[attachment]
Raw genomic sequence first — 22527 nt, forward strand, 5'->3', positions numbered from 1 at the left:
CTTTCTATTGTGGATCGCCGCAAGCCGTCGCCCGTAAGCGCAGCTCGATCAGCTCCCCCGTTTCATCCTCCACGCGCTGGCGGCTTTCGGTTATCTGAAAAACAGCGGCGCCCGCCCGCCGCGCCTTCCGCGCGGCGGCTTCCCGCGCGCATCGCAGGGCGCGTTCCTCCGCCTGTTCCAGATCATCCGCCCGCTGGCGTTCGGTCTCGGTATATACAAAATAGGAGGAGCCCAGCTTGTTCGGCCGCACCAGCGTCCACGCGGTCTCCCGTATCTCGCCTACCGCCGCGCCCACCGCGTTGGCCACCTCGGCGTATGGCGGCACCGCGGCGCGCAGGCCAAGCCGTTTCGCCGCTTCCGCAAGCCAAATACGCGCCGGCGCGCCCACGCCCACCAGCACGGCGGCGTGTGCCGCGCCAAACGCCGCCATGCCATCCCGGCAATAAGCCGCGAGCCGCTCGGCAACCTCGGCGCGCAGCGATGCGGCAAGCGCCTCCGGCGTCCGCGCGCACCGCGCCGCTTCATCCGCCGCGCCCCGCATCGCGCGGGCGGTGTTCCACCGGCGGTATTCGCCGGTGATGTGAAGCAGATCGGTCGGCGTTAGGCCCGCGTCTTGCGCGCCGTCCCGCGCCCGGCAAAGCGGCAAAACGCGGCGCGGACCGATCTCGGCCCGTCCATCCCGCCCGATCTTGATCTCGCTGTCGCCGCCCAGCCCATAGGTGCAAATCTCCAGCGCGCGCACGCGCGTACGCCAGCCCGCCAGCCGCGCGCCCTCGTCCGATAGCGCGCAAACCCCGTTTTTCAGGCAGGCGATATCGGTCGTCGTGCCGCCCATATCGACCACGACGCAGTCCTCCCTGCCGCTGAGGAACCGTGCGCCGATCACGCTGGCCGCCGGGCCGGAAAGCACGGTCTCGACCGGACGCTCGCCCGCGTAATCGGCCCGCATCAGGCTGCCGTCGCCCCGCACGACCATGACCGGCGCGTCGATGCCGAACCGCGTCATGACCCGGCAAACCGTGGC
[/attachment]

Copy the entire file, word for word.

Raw genomic sequence first — 22527 nt, forward strand, 5'->3', positions numbered from 1 at the left:
CTTTCTATTGTGGATCGCCGCAAGCCGTCGCCCGTAAGCGCAGCTCGATCAGCTCCCCCGTTTCATCCTCCACGCGCTGGCGGCTTTCGGTTATCTGAAAAACAGCGGCGCCCGCCCGCCGCGCCTTCCGCGCGGCGGCTTCCCGCGCGCATCGCAGGGCGCGTTCCTCCGCCTGTTCCAGATCATCCGCCCGCTGGCGTTCGGTCTCGGTATATACAAAATAGGAGGAGCCCAGCTTGTTCGGCCGCACCAGCGTCCACGCGGTCTCCCGTATCTCGCCTACCGCCGCGCCCACCGCGTTGGCCACCTCGGCGTATGGCGGCACCGCGGCGCGCAGGCCAAGCCGTTTCGCCGCTTCCGCAAGCCAAATACGCGCCGGCGCGCCCACGCCCACCAGCACGGCGGCGTGTGCCGCGCCAAACGCCGCCATGCCATCCCGGCAATAAGCCGCGAGCCGCTCGGCAACCTCGGCGCGCAGCGATGCGGCAAGCGCCTCCGGCGTCCGCGCGCACCGCGCCGCTTCATCCGCCGCGCCCCGCATCGCGCGGGCGGTGTTCCACCGGCGGTATTCGCCGGTGATGTGAAGCAGATCGGTCGGCGTTAGGCCCGCGTCTTGCGCGCCGTCCCGCGCCCGGCAAAGCGGCAAAACGCGGCGCGGACCGATCTCGGCCCGTCCATCCCGCCCGATCTTGATCTCGCTGTCGCCGCCCAGCCCATAGGTGCAAATCTCCAGCGCGCGCACGCGCGTACGCCAGCCCGCCAGCCGCGCGCCCTCGTCCGATAGCGCGCAAACCCCGTTTTTCAGGCAGGCGATATCGGTCGTCGTGCCGCCCATATCGACCACGACGCAGTCCTCCCTGCCGCTGAGGAACCGTGCGCCGATCACGCTGGCCGCCGGGCCGGAAAGCACGGTCTCGACCGGACGCTCGCCCGCGTAATCGGCCCGCATCAGGCTGCCGTCGCCCCGCACGACCATGACCGGCGCGTCGATGCCGAACCGCGTCATGACCCGGCAAACCGTGGC